This will be an ongoing effort; this is not a recovery that will happen overnight and we intend to stick with the people of Union Beach and see them through. As in Israel, once we take on a partnership with a community, you can’t get rid of us! And speaking of Israel, not at all surprisingly, there is an effort starting in Israel, through Rabbi Joel Soffin, formerly from Greater MetroWest, and his foundation, Jewish Helping Hands, to bring together 20 people from Israel and New Jersey to do a week-long service project in Union Beach, building homes, building connections, and basing their work on Jewish text study.
I can’t write about community and need and response without writing about one other small, close-knit community. Right after Thanksgiving, I had the opportunity to speak to the campaign leadership of the Jewish Federation of Greater Hartford. On the ride up to Hartford you pass the exit for Newtown. I’ve been there, and I thought to myself, “What a charming town that is. We should take a ride up there.” Well, now Newtown is in all of our hearts and minds and we have all taken the emotional ride to Newtown. How we all wish we could help there as well.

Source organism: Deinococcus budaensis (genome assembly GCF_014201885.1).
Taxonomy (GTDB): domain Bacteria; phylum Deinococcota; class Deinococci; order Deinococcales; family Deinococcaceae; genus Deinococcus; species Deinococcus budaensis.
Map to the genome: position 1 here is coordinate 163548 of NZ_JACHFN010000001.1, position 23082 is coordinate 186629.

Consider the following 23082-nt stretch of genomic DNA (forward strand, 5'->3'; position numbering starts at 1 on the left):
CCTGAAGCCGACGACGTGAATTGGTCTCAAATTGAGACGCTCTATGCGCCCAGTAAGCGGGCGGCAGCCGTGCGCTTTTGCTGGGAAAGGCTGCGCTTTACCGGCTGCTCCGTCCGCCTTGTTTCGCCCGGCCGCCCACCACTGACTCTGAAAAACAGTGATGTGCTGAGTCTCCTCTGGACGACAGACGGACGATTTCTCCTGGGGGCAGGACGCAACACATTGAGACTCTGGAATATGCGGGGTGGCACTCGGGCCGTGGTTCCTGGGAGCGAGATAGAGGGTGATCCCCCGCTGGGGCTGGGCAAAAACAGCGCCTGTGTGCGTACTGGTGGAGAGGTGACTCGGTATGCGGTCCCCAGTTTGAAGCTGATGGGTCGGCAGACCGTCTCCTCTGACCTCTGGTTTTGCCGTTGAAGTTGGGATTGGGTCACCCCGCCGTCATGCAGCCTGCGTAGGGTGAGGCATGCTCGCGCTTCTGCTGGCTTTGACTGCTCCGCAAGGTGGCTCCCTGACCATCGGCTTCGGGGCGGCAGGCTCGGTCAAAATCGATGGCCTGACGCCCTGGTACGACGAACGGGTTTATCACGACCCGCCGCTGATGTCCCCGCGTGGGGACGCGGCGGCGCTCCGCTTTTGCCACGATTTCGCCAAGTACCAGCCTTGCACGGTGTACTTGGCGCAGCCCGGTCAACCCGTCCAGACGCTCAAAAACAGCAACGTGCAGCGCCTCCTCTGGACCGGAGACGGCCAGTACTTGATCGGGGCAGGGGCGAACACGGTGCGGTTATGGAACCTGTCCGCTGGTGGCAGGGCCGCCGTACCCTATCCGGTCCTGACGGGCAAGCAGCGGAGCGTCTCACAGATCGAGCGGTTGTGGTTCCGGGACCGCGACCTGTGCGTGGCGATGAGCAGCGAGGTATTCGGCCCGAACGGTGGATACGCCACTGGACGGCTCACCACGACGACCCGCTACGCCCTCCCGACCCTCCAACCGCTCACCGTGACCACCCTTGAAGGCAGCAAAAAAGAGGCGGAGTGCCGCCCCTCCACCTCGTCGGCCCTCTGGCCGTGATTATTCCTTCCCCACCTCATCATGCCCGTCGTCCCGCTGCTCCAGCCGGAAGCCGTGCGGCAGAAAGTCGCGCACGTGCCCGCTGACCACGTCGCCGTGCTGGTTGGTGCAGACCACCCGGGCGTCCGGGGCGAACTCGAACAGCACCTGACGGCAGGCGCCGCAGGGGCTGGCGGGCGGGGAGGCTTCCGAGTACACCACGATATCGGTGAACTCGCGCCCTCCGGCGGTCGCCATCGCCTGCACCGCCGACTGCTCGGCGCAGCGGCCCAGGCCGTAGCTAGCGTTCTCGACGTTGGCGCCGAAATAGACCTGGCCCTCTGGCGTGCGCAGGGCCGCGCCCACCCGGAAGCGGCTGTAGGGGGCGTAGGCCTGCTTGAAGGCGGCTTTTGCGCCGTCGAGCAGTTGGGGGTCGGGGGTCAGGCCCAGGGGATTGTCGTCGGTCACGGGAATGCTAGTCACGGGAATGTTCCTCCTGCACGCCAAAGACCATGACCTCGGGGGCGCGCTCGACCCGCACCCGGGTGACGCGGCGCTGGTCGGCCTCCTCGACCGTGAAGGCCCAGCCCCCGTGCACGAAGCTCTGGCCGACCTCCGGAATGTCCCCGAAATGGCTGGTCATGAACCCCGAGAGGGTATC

Yesterday, my friend Lisa Fishman, who had invited me to speak in Hartford, shared a very moving piece by Michael Johnston, the CEO of the Jewish Community Foundation of Hartford. Here is what Michael had to say about community:
“In this day and age, some say that the idea of community is passé, is no longer relevant in a world that lives online. I beg to differ. As a people, sadly, we know what it means to live with unfathomable loss and for thousands of years we have survived by leaning on our faith and on each other. We know what it means to have a community that stands ready to provide a shoulder to lean on, a meal when eating no longer seems relevant, and companionship when we see no reason to go on. It is no accident that as a people we are not allowed to mourn alone. Where the legs of one may no longer be strong enough to stand, the arms of others can make sure we do not fall.”
Our hearts are with the community of Newtown, and we can take action in Union Beach. I hope to see you in Union Beach on Sunday.